TLDR
It is suggested that MCCA-R385S is a dominant negative allele and is biotin responsive in vivo, and reduces the MCC activity of cotransfected MccA-wild-type allele.
Cloning of the human MCCA and MCCB genes and mutations therein reveal the molecular cause of 3-methylcrotonyl-CoA: carboxylase deficiency.
TLDR
Sequence similarity with Glycine max and Arabidopsis thaliana genes encoding the two subunits of MCC permitted us to clone the cDNAs encoding the alpha- and beta-subunits of human MCC.
...
1
2
3
4
5
...

References

SHOWING 1-10 OF 28 REFERENCES
The molecular basis of human 3-methylcrotonyl-CoA carboxylase deficiency.
TLDR
It is shown that a series of 14 MCC-deficient probands defines two complementation groups, CG1 and 2, resulting from mutations in MCCB and MCCA, respectively, and that missense mutations in each result in loss of function.
Isolation of 3-methylcrotonyl-coenzyme A carboxylase from bovine kidney.
Molecular Characterization of the Non-biotin-containing Subunit of 3-Methylcrotonyl-CoA Carboxylase*
TLDR
The sequence of the Arabidopsis MCC-B gene has enabled the identification of animal paralogous Mcc-B cDNAs and genes, which may have an impact on the molecular understanding of the lethal inherited metabolic disorder methylcrotonylglyciuria.
Mutation and polymorphism analysis of the human homogentisate 1, 2-dioxygenase gene in alkaptonuria patients.
TLDR
Haplotype and mutational analysis of the HGO gene in 29 novel AKU chromosomes and characterization of five polymorphic sites in HGO provide insight into the origin and evolution of the various AKU alleles.
Assignment of the alpha and beta chains of human propionyl-CoA carboxylase to genetic complementation groups.
TLDR
It is suggested that pccA encodes the alpha chain of PCC while pccBC encodesThe beta chain, and furthermore predict that the beta chain is unstable in the absence of thealpha chain.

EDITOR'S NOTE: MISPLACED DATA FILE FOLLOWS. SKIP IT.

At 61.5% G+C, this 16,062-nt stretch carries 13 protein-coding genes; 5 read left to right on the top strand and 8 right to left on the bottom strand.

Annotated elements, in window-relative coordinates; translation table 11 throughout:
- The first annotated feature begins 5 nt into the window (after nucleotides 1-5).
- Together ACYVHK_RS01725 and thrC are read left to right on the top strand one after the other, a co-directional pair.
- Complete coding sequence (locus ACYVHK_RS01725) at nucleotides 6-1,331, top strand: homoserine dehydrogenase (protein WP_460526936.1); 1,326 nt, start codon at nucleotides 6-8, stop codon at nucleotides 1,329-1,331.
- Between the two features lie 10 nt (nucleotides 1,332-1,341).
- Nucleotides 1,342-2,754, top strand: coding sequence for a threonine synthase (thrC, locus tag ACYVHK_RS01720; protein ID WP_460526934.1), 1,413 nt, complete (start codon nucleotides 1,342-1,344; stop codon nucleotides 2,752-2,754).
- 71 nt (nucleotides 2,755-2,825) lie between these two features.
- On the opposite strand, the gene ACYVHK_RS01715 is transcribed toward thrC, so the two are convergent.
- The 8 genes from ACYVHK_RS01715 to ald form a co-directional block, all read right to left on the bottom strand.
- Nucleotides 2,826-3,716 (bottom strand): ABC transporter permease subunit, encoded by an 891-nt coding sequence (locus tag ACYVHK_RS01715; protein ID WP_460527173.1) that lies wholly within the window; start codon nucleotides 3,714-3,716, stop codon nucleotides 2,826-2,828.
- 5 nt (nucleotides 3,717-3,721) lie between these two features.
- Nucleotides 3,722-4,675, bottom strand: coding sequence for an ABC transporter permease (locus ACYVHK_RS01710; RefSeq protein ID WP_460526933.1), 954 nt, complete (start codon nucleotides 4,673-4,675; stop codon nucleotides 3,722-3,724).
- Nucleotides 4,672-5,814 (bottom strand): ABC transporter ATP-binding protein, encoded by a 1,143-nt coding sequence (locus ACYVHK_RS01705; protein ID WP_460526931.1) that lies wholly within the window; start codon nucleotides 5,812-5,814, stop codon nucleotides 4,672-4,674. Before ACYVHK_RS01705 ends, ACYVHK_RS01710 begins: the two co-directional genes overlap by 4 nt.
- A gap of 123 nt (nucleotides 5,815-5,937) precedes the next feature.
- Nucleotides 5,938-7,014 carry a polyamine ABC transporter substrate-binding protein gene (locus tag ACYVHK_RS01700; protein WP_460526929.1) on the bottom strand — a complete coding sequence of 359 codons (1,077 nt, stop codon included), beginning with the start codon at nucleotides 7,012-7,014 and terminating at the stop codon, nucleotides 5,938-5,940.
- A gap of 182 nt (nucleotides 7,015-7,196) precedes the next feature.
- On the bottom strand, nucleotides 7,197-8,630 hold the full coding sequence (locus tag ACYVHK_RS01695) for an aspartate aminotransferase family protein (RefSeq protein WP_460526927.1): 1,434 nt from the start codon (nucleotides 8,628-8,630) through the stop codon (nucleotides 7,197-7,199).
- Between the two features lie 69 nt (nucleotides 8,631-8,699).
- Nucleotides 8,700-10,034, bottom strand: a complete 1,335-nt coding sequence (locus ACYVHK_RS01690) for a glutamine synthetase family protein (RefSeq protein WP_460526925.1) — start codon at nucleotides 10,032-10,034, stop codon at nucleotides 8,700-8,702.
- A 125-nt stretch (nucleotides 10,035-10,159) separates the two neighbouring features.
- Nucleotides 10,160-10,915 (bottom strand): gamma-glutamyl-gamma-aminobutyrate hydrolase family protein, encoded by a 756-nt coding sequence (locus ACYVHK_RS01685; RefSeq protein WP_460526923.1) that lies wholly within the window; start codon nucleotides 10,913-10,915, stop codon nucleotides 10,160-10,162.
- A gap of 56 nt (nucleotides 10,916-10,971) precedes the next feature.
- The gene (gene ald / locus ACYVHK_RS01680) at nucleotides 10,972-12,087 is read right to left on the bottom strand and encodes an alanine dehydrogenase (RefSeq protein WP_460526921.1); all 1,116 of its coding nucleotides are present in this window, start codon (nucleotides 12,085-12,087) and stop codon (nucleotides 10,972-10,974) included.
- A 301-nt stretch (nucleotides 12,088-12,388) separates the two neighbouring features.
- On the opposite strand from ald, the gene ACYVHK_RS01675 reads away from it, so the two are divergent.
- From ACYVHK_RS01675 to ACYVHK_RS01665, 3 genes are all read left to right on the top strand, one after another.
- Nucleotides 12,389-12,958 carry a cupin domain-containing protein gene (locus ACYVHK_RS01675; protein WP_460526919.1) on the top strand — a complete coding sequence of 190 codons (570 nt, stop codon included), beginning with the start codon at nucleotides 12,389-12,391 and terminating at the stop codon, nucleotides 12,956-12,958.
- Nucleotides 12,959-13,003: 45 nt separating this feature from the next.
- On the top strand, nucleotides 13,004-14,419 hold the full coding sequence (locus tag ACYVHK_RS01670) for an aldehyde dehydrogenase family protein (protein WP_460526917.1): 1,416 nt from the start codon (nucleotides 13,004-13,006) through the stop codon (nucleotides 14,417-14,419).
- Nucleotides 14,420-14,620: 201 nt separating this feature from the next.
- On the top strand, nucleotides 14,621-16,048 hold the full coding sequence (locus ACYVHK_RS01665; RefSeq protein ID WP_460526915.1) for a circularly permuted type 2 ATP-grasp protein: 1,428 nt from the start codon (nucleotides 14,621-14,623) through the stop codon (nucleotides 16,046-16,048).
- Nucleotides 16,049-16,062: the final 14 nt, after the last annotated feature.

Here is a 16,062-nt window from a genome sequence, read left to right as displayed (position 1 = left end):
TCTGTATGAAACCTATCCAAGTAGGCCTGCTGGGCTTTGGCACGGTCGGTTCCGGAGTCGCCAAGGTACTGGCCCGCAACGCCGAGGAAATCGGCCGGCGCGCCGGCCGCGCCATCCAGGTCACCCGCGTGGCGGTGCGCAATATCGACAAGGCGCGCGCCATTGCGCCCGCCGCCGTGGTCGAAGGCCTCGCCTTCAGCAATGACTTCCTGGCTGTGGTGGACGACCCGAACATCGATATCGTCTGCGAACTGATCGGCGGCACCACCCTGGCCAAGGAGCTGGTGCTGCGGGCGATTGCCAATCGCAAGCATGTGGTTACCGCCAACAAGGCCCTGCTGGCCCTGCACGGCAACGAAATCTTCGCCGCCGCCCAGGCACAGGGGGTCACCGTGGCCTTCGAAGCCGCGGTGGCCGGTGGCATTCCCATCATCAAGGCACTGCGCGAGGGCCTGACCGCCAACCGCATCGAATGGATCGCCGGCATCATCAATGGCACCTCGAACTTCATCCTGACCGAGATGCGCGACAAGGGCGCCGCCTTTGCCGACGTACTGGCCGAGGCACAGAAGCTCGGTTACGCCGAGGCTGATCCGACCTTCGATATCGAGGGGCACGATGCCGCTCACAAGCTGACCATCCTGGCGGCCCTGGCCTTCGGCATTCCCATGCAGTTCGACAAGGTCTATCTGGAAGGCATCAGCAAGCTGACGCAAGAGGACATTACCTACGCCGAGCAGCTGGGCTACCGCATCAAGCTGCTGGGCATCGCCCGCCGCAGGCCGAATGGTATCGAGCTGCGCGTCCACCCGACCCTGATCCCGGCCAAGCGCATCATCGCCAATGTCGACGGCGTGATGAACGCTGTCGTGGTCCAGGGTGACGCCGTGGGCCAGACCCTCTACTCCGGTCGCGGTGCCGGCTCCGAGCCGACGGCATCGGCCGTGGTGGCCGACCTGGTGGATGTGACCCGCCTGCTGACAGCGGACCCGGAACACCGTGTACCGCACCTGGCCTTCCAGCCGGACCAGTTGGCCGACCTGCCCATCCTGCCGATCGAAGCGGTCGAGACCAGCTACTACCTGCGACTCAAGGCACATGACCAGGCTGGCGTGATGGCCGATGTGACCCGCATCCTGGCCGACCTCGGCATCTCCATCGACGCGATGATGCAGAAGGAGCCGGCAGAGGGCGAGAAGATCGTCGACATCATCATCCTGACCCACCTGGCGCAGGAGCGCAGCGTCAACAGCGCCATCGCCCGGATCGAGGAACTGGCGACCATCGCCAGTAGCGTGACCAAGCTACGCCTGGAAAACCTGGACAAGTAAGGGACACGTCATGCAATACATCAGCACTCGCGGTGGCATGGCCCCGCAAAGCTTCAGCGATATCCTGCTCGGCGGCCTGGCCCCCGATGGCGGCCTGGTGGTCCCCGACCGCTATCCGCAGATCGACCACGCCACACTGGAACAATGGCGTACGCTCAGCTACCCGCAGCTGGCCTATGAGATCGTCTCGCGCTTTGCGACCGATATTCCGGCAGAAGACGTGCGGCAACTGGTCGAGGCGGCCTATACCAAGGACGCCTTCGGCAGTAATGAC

Overview of mutations in the PCCA and PCCB genes causing propionic acidemia
Propionic acidemia is an inborn error of metabolism caused by a deficiency of propionyl‐CoA carboxylase, a heteropolymeric mitochondrial enzyme involved in the catabolism of branched chain amino
Characterization of a Fungal Maleylacetoacetate Isomerase Gene and Identification of Its Human Homologue*
TLDR
The first characterization of a gene encoding a MAAI enzyme from any organism, the A. nidulans maiA gene, is reported here, and it is suggested that this compound(s) might be diagnostic for human MAAi deficiency.
The molecular basis of alkaptonuria
TLDR
The cloning of the human HGO gene is reported and it is established that it is the AKU gene, illustrating that HGO harbours missense mutations that cosegregate with the disease, and providing biochemical evidence that at least one of these missesense mutations is a loss–of–function mutation.
Fungal metabolic model for human type I hereditary tyrosinaemia.
TLDR
This work reports that fahA, the gene encoding Fah in the fungus Aspergillus nidulans, encodes a polypeptide showing 47.1% identity to its human homologue, and demonstrates that loss of homogentisate dioxygenase prevents the effects of a Fah deficiency.
Isolation of cDNA clones coding for the alpha and beta chains of human propionyl-CoA carboxylase: chromosomal assignments and DNA polymorphisms associated with PCCA and PCCB genes.
TLDR
Included cDNA clones coding for the alpha and beta polypeptides of human PCC and Restriction fragment length polymorphisms were identified that should prove useful to individual families at risk for propionic acidemia.
...
1
2
3
...